Saturday Morning Tea

Marinyn Est Kenya Dry Leaf 080313

Good morning, dear tea friends! I’m continuing my exploration of African black teas this morning with a visit to Kenya, the Marinyn Estate, to be exact. This tea has some nice tip mixed in with the leaf, as you can see in my photo above. The tip is the newest growth on the tea plant and is covered by tiny white hairs.

Tea has been grown in Kenya for 110 years, however, it wasn’t until 1924 when the crop was commercialized, leading this country to be the third largest tea producer in the world today, behind China and India. The land has the ideal climate for tea growing – long sunny days with well distributed rainfall and rich red volcanic soil.

Marinyn Est Kenya Steep 080313

I steeped the leaf for 4 minutes in boiling point water.

Marinyn Est Kenya Wet Leaf 080313

I found a tiny leaf tip as well as a larger leaf that had been rolled. As the leaf steeped these rolled leaves unfurled to reveal a set of accordion pleats. The leaf is rolled during the tea processing to release its volatile oils for flavor.

Marinyn Est Kenya in Teapot 080313

The tea liquor is a rich, medium-amber color with a mellow aroma and a hint of tang. The flavor is smooth and well-balanced with light sweet malty notes. I enjoyed the tea plain in my cup but I think that it would stand up well to a light addition of milk and sweetener.

Marinyn Est Kenya in Teamug 080313

This is one of my favorite teamugs, given to me by my daughter, Aimee. I love the way the glaze drips down the side of the mug like rain upon a window. Beautiful color!

The skies are starting to cloud up, a great day for taking photos outside in my garden. The perennial hibiscus are blooming in gorgeous colors of mulberry and pale pink. What do you have planned this weekend?

Thanks for stopping by and sharing a cuppa with me.  Have a wonderful week!

“There is something in the nature of tea that leads us into a world of quiet contemplation of life.”

~Lin Yutang, The Importance of Living

Saturday Morning Tea


Good morning, dear tea friends! I’ve been told that this season has not been a very good one for Indian teas, Darjeelings and Assams alike. So, I decided that I would expand my horizons and start exploring the African teas, which I’ve been told are excellent this year, at reasonable prices. I’d like to introduce you to a black tea from the country of Tanzania – Luponde Estate GFOP Organic.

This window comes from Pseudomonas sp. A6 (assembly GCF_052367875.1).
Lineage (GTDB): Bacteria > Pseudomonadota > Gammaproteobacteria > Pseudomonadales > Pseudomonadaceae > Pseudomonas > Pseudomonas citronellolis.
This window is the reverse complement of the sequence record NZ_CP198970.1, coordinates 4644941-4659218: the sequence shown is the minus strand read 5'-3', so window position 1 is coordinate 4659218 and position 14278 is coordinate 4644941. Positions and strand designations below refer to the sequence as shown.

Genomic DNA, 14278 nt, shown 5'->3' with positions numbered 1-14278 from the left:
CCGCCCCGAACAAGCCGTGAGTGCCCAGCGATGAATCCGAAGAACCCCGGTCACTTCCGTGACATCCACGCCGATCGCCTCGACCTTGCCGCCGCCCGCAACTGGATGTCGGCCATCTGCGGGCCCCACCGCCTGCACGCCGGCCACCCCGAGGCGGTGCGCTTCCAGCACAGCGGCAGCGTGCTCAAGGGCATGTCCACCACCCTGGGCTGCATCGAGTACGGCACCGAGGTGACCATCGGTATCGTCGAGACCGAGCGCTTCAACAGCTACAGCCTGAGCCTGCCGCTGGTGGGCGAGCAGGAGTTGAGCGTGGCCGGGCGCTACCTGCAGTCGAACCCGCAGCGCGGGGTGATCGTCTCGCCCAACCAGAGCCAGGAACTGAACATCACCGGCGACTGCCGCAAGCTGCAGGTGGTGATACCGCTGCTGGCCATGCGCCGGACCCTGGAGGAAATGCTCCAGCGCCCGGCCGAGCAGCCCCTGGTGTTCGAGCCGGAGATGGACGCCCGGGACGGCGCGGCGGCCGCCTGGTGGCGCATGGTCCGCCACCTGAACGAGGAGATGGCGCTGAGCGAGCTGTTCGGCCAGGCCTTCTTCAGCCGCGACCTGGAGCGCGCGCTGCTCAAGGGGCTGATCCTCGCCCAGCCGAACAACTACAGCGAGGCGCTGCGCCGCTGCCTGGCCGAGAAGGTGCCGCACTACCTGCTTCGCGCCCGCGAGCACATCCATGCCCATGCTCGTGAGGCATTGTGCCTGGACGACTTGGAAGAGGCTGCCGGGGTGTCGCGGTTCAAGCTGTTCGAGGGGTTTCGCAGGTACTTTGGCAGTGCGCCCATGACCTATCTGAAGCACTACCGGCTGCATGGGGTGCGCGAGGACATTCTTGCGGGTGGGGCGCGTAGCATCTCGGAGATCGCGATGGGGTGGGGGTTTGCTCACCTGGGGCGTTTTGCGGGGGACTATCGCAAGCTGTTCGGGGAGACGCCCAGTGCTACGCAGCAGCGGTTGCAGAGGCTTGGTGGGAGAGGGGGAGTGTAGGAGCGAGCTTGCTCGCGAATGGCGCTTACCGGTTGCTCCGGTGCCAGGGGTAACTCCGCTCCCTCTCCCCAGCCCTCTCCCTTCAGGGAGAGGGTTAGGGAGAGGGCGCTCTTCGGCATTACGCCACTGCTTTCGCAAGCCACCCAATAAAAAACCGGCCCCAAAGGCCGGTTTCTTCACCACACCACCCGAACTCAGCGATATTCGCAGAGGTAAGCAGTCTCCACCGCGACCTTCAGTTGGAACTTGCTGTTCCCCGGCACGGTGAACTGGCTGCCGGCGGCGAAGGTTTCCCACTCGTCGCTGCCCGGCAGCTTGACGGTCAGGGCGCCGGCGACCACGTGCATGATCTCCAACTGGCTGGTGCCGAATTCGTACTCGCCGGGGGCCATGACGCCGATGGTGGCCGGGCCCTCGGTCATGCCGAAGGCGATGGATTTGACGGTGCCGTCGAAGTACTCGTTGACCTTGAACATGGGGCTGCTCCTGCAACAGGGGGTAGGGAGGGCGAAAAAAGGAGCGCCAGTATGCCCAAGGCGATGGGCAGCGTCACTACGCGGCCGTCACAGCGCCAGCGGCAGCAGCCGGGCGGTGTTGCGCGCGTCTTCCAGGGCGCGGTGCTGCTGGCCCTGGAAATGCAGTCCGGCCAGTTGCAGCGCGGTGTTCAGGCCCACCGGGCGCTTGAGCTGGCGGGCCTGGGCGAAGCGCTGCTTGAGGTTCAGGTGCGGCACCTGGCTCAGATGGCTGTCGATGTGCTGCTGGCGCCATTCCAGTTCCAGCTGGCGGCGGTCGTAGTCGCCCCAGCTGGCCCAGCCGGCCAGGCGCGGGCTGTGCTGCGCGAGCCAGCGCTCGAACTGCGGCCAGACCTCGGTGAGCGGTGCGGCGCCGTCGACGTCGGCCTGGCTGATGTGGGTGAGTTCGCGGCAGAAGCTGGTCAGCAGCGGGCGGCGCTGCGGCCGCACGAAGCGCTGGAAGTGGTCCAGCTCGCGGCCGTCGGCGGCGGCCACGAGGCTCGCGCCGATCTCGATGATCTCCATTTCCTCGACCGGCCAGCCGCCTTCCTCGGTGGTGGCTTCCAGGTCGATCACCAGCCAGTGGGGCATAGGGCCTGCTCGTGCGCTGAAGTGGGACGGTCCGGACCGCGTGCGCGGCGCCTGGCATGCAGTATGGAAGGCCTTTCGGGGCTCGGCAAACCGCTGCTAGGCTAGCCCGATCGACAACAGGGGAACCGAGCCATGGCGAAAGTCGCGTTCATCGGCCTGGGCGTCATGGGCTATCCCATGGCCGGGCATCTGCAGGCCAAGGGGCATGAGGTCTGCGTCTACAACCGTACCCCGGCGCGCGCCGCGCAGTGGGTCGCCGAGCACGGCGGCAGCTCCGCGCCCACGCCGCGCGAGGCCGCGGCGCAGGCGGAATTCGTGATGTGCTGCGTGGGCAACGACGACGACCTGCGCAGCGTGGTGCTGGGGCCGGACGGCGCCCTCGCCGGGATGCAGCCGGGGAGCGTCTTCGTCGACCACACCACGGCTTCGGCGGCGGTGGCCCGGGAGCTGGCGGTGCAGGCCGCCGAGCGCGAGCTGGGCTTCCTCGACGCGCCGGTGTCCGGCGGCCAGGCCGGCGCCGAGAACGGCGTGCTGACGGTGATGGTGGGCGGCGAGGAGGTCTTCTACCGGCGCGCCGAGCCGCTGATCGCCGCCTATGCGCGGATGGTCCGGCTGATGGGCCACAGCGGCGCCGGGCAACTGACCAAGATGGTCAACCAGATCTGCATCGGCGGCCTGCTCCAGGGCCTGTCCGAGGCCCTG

I quote from the Luponde website:

“The Luponde Tea Estate is one of the oldest organic tea estates in the world and the climate is perfect for growing tender leaves and flowers which are handpicked, bringing you the highest quality single estate teas. The estate is situated in the stunning Livingstonia Mountains in Southern Tanzania and at an altitude of 7,000 feet. Tea was first planted on the estate in 1954 and today covers 2,212 hectares. There are 730 hectares of planted tea, of which 401 are organic and there are currently 20 hectares of herbal plants. The estate produces on average 2 million kilograms of black tea a year and the majority of this is tea bag grade. The Luponde estate is the only steady source of income for the people who live in this area and in peak season 80 kilograms of wet leaf will be picked per day by one person.”

You may read more about this tea estate here.


I steeped the leaf for 4 minutes in boiling point (212F) water. The aroma of the brewing leaves was of a lemony freshness, portending its crisp flavor.


Look at that gorgeous deep amber color! Magnificent.

The smooth flavor is well balanced with notes of lemon and cedar.  If you like a more pronounced briskness, steep the leaves for 5 minutes. Fair warning though. We recently did that at work and one of my colleagues remarked that it tasted like he was licking a cedar block. Oh my.

This tea would make a wonderful iced tea. Its flavor reminds me of a high quality Ceylon black tea.


On this beautiful summer day, I’ve captured a puffy white cloud in my teacup.

Have a wonderful week!

“So fine was the morning except for a streak of wind here and there that the sea and sky looked all one fabric, as if sails were stuck high up in the sky, or the clouds had dropped down into the sea.”

~Virginia Woolf, To The Lighthouse